(RxWiki News) Patterns of violence in romantic relationships often start young. And the effects of dating violence in the teen years carry over into the adult years.
A recent study found teens who experienced teen dating violence were at higher risk for various mental health problems as adults. Both the boys and girls who were victimized as teens were more likely to have suicidal thoughts and future dating violence problems.
The girls were more likely to smoke and drink, and the boys were more likely to smoke pot and act with antisocial behaviors.
"Get help if you're in an abusive relationship."
The study, led by Deinera Exner-Cortens, MPH, from the Department of Human Development and Bronfenbrenner Center for Translational Research at Cornell University in New York, looked at how teens fared in the long term if they experienced dating violence. The researchers used data from 5,681 students, aged 12 to 18, who were involved in a large national study of adolescent health between 1994 and 2002.
All the teens analyzed in this study reported dating experiences during the survey in 1996 and were then included in the follow-up five years later at ages ranging from 18 to 25. Some of the questions in the first survey related to whether the teens had experienced physical or psychological abuse from partners they were dating.
Researchers then assessed the young adults at follow-up for symptoms of depression, antisocial behaviors, sexual risk-taking, self-esteem levels, weight management issues, suicidal thoughts or attempts, substance use and dating violence victimization as adults.
The researchers found women who were victimized in dating experiences as teens were 53 percent more likely to smoke and twice as likely to have suicidal thoughts than women who did not experience dating violence in their adolescence. They also showed more symptoms of depression than non-abused girls.
Even the females who only experienced psychological abuse in their teenage relationships were 44 percent more likely to drink heavily than those who didn't have these experiences.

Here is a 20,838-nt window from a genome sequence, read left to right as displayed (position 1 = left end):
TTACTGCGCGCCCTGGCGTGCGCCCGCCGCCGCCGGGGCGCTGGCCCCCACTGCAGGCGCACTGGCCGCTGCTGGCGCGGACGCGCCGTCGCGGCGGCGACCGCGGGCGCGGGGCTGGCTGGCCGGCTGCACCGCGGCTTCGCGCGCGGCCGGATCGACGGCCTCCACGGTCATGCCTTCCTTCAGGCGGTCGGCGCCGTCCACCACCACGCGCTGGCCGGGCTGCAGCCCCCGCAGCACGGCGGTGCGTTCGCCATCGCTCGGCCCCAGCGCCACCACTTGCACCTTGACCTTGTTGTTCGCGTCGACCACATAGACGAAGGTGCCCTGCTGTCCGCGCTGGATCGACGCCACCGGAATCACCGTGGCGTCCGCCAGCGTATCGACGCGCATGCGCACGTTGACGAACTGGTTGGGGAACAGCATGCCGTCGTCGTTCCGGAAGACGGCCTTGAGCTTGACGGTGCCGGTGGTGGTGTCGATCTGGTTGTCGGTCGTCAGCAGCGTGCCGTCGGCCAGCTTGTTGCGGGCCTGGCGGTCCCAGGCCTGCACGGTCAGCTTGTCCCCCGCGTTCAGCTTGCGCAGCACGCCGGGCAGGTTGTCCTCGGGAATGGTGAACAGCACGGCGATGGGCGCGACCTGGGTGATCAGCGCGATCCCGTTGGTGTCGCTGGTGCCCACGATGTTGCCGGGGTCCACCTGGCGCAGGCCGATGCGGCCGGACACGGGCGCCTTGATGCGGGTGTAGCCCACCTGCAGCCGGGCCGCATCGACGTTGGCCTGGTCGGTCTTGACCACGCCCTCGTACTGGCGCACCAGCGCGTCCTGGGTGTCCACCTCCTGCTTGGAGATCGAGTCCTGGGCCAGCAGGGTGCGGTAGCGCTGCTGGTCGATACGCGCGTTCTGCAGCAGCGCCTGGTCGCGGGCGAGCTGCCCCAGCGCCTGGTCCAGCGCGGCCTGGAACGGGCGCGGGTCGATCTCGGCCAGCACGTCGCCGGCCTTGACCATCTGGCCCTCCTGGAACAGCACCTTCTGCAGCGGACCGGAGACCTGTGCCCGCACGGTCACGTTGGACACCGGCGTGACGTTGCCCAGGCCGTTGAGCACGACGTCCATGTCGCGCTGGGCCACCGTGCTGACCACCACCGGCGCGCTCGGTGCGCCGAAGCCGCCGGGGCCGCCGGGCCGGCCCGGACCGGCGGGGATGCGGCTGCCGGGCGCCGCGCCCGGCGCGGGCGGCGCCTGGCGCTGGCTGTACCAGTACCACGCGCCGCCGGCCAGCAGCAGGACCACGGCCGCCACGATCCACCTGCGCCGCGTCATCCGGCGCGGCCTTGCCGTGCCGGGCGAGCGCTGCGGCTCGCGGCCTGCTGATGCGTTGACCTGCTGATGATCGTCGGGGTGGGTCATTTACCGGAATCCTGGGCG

Both men and women who had experienced dating violence during their teenage years were approximately three times as likely to experience it as adults as well.
Meanwhile, men who had been psychologically abused in teen relationships were more likely to show antisocial behaviors and were 34 percent more likely to smoke marijuana than men who were not victimized in their romantic relationships as teens. They were also almost twice as likely to have suicidal thoughts.
These findings all held true when the researchers took into account the participants' age, race/ethnicity and socioeconomic backgrounds as based on their parents' education levels.
"The results of this study suggest that in this sample, teen dating violence victimization experienced during adolescence was related to adverse health outcomes in young adulthood," the researchers wrote.
"Five years after victimization, female victims reported increased heavy episodic drinking, depressive symptomatology, suicidal ideation, smoking, and adult intimate partner violence victimization, whereas male victims reported increased antisocial behaviors, suicidal ideation, marijuana use, and adult intimate partner violence victimization, compared with individuals reporting no victimization," they wrote.
LuAnn Pierce, a social worker in Colorado and a dailyRx expert, said the biggest takeaway from this study is understanding the importance of getting help for teens who are victimized.
"The long term effects of victimization are often under-reported or minimized," she said. "Study after study finds that those who are victims of abuse have higher rates of mental health problems and post-traumatic stress disorder."
Pierce added that learning the skills to effectively cope with depression and anxiety, abuse and loss of control requires time, patience and professional help.
"We should no more expect teens who are victimized to know how to cope or shake it off with no residual effects than we would expect them to heal their own broken bones," Pierce said. "Although they may be resistant initially, providing them with support and an open invitation to talk about things at any time is a good start. It is when people try to push us away that they often need us the most."
The study was published December 10 in the journal Pediatrics. The research was funded by the Doctoral Foreign Study Award from the Canadian Institutes of Health Research, the National Institute on Alcohol Abuse and Alcoholism and the National Institutes of Health. The researchers declared no conflicts of interest.